And then to see how the community supports the people who provide them with the food that nourishes them. Which came through so clearly when we attended the St. Norbert Farmer’s Feast, and sat with over 100 friendly people who share the same love for local food and conversation.
Each course was centered around one or two farmers and what they grow, with time in between to hear them speak about their passion to the entire group. I made a lot of new friends, and ate a lot of great food.
6. And last but not least, you must go to Thermëa. Must. It’s an outdoor spa/relaxation center that is centered around a thermal cycle, a 2000-year-old tradition founded in Nordic countries that involves alternating between hot and cold, followed by a rest period. Hot being a wet or dry sauna (in which they fill the rooms with essential oils – heavenly), cold being a mid temperature pool or a very cold pool with waterfall. And then the rest period, which could be relaxing on heating granite slabs in a very quiet room, sitting outside by the warm fire, or soaking in the hot tub. I can’t even describe the feeling and zen-like vibe. Best of all, you can hang out there all day for only $60. ! Also, who’s going to start one here in the US first??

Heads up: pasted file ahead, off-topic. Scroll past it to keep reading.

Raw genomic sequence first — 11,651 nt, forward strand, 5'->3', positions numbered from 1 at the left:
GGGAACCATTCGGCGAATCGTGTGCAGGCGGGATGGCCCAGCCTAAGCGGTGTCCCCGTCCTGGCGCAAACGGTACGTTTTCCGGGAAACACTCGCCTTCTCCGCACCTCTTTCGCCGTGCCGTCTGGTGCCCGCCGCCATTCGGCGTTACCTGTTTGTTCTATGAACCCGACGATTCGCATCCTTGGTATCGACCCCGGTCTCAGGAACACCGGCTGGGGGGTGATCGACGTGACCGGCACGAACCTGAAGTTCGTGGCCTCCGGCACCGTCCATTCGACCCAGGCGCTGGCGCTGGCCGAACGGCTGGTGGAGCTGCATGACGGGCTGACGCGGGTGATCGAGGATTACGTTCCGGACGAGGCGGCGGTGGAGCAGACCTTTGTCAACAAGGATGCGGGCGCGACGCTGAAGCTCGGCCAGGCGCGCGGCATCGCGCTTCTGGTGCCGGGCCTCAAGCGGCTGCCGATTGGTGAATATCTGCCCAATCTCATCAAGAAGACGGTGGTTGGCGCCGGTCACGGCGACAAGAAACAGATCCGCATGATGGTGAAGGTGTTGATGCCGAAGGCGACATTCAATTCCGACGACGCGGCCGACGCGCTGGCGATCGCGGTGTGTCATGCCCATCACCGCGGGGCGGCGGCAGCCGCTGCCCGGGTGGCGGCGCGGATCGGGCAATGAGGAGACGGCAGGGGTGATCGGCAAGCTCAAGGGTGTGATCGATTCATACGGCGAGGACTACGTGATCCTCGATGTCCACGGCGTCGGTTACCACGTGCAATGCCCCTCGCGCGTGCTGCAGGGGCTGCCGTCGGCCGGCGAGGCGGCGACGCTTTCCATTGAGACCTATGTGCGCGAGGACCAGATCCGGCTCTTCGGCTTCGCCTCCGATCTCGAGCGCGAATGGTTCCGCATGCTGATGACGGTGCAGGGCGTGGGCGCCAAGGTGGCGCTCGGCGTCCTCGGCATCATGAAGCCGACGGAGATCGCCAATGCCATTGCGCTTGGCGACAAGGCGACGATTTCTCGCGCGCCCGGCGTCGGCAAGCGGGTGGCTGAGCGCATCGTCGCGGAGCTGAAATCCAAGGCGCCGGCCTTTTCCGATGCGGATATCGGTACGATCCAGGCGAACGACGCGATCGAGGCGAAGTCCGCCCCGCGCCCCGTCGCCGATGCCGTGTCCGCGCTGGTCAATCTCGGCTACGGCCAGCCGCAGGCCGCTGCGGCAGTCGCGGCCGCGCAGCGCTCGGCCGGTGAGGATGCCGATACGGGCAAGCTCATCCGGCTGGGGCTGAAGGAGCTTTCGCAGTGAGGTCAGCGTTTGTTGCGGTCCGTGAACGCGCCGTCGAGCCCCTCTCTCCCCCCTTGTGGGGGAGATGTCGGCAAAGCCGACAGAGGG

Unfortunately I don’t have any pictures of Thermëa because phones or cameras are not allowed (which to be honest, was a relief. I could finally just relax). But you can see lots of great photos by visiting their website.
I have more to share with you regarding my time outside the city, in the small community of Whitemouth. But I’m saving that for a few weeks when I also share a recipe inspired from my time there. Life is different in the rural areas, in the best way. And picturesque as could be.
Thanks for reading,